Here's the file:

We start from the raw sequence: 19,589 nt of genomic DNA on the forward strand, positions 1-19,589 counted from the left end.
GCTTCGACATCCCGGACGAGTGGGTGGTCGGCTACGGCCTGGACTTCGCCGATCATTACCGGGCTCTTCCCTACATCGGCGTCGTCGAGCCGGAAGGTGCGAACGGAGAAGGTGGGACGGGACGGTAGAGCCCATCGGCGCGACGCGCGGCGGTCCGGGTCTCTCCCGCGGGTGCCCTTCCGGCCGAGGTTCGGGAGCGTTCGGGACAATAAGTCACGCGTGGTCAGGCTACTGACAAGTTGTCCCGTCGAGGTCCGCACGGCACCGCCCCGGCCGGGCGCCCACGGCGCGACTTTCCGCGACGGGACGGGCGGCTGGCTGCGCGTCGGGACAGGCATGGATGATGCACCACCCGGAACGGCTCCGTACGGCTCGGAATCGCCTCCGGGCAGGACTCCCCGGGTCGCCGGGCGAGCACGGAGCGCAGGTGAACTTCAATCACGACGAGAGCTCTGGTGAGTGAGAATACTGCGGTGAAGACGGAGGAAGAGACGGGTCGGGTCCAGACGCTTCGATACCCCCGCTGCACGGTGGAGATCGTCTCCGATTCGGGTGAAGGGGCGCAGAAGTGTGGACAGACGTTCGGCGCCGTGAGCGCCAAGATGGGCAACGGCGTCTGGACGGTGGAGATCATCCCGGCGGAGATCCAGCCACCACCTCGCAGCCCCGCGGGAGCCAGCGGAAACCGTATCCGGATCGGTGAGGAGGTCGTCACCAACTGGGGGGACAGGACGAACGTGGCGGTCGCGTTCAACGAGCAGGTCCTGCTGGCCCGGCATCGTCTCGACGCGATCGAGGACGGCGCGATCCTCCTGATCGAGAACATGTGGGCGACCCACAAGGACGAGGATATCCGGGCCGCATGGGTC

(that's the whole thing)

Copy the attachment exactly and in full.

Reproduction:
We start from the raw sequence: 19,589 nt of genomic DNA on the forward strand, positions 1-19,589 counted from the left end.
GCTTCGACATCCCGGACGAGTGGGTGGTCGGCTACGGCCTGGACTTCGCCGATCATTACCGGGCTCTTCCCTACATCGGCGTCGTCGAGCCGGAAGGTGCGAACGGAGAAGGTGGGACGGGACGGTAGAGCCCATCGGCGCGACGCGCGGCGGTCCGGGTCTCTCCCGCGGGTGCCCTTCCGGCCGAGGTTCGGGAGCGTTCGGGACAATAAGTCACGCGTGGTCAGGCTACTGACAAGTTGTCCCGTCGAGGTCCGCACGGCACCGCCCCGGCCGGGCGCCCACGGCGCGACTTTCCGCGACGGGACGGGCGGCTGGCTGCGCGTCGGGACAGGCATGGATGATGCACCACCCGGAACGGCTCCGTACGGCTCGGAATCGCCTCCGGGCAGGACTCCCCGGGTCGCCGGGCGAGCACGGAGCGCAGGTGAACTTCAATCACGACGAGAGCTCTGGTGAGTGAGAATACTGCGGTGAAGACGGAGGAAGAGACGGGTCGGGTCCAGACGCTTCGATACCCCCGCTGCACGGTGGAGATCGTCTCCGATTCGGGTGAAGGGGCGCAGAAGTGTGGACAGACGTTCGGCGCCGTGAGCGCCAAGATGGGCAACGGCGTCTGGACGGTGGAGATCATCCCGGCGGAGATCCAGCCACCACCTCGCAGCCCCGCGGGAGCCAGCGGAAACCGTATCCGGATCGGTGAGGAGGTCGTCACCAACTGGGGGGACAGGACGAACGTGGCGGTCGCGTTCAACGAGCAGGTCCTGCTGGCCCGGCATCGTCTCGACGCGATCGAGGACGGCGCGATCCTCCTGATCGAGAACATGTGGGCGACCCACAAGGACGAGGATATCCGGGCCGCATGGGTC